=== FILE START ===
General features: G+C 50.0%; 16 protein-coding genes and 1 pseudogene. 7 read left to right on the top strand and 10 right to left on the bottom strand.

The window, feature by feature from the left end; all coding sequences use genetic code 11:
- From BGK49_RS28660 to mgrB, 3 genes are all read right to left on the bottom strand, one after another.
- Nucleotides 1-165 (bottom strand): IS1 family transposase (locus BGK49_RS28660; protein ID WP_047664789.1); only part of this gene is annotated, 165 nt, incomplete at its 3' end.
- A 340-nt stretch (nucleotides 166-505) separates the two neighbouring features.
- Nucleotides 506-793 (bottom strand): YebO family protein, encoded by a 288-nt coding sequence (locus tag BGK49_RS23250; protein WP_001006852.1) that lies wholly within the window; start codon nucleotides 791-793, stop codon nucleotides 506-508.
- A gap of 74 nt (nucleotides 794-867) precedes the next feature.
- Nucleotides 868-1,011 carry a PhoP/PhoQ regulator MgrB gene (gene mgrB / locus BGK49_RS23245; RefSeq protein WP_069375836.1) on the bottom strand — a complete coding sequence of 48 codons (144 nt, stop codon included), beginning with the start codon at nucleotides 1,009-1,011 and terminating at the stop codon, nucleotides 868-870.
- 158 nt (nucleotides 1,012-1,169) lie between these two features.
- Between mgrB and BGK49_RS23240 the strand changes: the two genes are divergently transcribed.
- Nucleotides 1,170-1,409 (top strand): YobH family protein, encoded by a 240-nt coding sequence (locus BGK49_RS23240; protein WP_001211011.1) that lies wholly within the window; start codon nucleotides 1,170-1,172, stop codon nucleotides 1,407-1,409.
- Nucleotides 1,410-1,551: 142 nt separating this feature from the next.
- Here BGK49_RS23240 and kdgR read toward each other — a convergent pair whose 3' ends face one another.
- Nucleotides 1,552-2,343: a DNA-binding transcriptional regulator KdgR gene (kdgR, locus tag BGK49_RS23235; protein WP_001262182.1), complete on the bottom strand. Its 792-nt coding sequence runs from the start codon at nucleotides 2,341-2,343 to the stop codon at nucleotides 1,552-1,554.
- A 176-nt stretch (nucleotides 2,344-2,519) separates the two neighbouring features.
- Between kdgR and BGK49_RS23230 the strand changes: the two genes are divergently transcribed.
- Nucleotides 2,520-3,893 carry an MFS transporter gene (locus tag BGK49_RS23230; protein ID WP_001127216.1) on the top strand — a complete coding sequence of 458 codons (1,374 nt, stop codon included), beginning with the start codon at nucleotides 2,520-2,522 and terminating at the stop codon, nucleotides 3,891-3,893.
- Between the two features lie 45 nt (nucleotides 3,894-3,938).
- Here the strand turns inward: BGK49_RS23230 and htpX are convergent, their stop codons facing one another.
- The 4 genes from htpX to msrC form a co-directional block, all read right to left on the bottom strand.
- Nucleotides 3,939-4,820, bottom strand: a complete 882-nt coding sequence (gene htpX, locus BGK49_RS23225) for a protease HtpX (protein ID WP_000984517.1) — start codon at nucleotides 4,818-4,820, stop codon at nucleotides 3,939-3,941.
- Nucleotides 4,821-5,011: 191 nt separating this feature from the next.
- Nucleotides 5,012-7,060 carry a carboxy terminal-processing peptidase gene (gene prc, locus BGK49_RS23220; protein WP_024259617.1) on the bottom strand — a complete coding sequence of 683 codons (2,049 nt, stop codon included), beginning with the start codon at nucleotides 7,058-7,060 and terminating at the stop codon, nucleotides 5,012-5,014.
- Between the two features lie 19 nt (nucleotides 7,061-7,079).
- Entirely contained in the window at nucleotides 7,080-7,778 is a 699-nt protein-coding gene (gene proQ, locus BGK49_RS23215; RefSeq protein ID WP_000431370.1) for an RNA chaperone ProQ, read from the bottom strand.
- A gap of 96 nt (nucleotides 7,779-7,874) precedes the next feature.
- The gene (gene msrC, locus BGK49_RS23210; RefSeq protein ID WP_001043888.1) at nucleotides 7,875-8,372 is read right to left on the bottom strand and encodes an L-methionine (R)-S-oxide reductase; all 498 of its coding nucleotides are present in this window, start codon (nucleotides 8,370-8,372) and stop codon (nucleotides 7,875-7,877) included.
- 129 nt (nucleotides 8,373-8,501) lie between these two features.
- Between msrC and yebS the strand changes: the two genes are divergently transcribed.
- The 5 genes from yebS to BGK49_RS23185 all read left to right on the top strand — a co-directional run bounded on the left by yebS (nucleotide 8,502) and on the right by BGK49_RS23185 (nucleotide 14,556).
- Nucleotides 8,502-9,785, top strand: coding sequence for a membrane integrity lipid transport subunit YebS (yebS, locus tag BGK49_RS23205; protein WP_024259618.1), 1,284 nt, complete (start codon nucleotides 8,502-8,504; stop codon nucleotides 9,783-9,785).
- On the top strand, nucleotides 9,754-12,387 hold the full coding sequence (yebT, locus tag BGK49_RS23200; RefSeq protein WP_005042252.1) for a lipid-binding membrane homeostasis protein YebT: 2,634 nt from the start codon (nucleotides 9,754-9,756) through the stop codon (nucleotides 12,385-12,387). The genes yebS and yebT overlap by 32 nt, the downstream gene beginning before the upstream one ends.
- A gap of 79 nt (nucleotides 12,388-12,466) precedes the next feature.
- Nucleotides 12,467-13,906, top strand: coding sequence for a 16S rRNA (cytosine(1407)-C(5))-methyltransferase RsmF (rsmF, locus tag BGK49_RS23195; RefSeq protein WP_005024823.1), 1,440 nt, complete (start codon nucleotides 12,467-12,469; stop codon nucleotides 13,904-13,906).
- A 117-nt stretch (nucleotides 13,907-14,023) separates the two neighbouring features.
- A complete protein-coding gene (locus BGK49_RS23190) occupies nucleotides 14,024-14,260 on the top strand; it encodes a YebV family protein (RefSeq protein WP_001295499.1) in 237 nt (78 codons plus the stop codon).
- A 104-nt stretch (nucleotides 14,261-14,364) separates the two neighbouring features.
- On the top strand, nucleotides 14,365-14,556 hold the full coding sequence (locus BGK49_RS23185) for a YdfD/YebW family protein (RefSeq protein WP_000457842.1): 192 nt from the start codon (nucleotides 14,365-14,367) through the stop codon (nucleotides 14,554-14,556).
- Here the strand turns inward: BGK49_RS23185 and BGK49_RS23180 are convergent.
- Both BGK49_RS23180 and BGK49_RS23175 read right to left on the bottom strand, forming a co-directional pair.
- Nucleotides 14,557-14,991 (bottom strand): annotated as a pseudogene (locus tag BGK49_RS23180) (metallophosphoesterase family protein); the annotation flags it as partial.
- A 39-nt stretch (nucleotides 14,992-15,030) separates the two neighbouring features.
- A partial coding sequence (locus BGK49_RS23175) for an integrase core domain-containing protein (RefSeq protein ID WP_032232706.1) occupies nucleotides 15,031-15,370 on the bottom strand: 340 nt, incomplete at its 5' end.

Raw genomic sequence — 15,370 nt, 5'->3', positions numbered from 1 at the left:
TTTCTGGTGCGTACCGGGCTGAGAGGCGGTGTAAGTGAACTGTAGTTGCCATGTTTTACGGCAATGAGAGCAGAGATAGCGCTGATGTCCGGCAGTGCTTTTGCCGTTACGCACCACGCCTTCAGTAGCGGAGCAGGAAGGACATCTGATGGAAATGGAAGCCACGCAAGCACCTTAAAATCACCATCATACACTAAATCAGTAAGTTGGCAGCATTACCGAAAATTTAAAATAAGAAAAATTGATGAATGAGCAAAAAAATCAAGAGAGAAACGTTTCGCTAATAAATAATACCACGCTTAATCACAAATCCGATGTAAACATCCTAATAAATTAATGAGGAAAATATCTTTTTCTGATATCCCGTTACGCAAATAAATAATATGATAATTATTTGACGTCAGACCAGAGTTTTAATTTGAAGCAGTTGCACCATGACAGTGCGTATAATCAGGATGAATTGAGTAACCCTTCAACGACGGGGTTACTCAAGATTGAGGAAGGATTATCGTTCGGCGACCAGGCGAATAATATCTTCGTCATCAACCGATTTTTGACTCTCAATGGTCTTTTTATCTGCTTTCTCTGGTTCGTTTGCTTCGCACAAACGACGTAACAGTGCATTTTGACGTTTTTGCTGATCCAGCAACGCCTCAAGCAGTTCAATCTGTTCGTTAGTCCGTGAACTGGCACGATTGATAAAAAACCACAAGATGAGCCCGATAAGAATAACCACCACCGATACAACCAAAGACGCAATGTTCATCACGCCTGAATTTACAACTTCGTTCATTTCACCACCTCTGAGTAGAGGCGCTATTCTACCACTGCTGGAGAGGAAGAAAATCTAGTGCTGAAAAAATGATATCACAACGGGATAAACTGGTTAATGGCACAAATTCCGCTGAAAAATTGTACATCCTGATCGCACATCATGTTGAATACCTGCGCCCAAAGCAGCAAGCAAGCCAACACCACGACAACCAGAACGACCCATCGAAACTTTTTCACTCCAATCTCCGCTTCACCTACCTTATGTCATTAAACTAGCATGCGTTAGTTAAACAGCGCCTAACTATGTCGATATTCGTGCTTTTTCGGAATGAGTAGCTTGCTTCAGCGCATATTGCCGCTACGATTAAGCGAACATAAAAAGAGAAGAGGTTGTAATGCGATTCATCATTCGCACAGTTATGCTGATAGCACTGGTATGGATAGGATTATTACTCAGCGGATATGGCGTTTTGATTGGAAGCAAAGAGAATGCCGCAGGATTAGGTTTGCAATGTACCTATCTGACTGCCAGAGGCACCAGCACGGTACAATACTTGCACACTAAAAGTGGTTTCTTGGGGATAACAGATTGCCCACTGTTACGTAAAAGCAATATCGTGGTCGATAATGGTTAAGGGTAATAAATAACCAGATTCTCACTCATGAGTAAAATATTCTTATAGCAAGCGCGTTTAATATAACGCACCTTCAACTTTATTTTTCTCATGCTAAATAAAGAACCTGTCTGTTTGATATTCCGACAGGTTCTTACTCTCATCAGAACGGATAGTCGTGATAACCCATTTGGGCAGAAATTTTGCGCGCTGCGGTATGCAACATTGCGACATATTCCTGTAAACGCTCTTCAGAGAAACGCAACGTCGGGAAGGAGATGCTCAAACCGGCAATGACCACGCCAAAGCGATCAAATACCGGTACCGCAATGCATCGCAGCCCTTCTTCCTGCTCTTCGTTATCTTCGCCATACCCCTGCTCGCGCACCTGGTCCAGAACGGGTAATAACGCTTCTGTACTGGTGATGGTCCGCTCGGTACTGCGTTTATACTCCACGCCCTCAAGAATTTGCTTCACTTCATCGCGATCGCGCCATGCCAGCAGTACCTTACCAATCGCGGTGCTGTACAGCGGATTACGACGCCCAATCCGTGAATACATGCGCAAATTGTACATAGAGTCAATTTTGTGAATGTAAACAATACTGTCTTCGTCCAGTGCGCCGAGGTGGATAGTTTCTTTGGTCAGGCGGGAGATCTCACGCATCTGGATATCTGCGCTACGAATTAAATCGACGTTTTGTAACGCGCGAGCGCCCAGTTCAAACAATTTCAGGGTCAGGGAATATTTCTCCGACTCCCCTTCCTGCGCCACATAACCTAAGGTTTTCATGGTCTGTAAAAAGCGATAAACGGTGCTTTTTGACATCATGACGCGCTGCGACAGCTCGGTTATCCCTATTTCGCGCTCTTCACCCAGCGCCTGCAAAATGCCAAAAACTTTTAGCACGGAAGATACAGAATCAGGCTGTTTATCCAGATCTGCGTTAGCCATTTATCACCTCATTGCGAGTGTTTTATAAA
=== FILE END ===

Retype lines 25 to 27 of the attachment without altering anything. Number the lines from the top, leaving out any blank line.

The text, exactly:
- Entirely contained in the window at nucleotides 7,080-7,778 is a 699-nt protein-coding gene (gene proQ, locus BGK49_RS23215; RefSeq protein ID WP_000431370.1) for an RNA chaperone ProQ, read from the bottom strand.
- A gap of 96 nt (nucleotides 7,779-7,874) precedes the next feature.
- The gene (gene msrC, locus BGK49_RS23210; RefSeq protein ID WP_001043888.1) at nucleotides 7,875-8,372 is read right to left on the bottom strand and encodes an L-methionine (R)-S-oxide reductase; all 498 of its coding nucleotides are present in this window, start codon (nucleotides 8,370-8,372) and stop codon (nucleotides 7,875-7,877) included.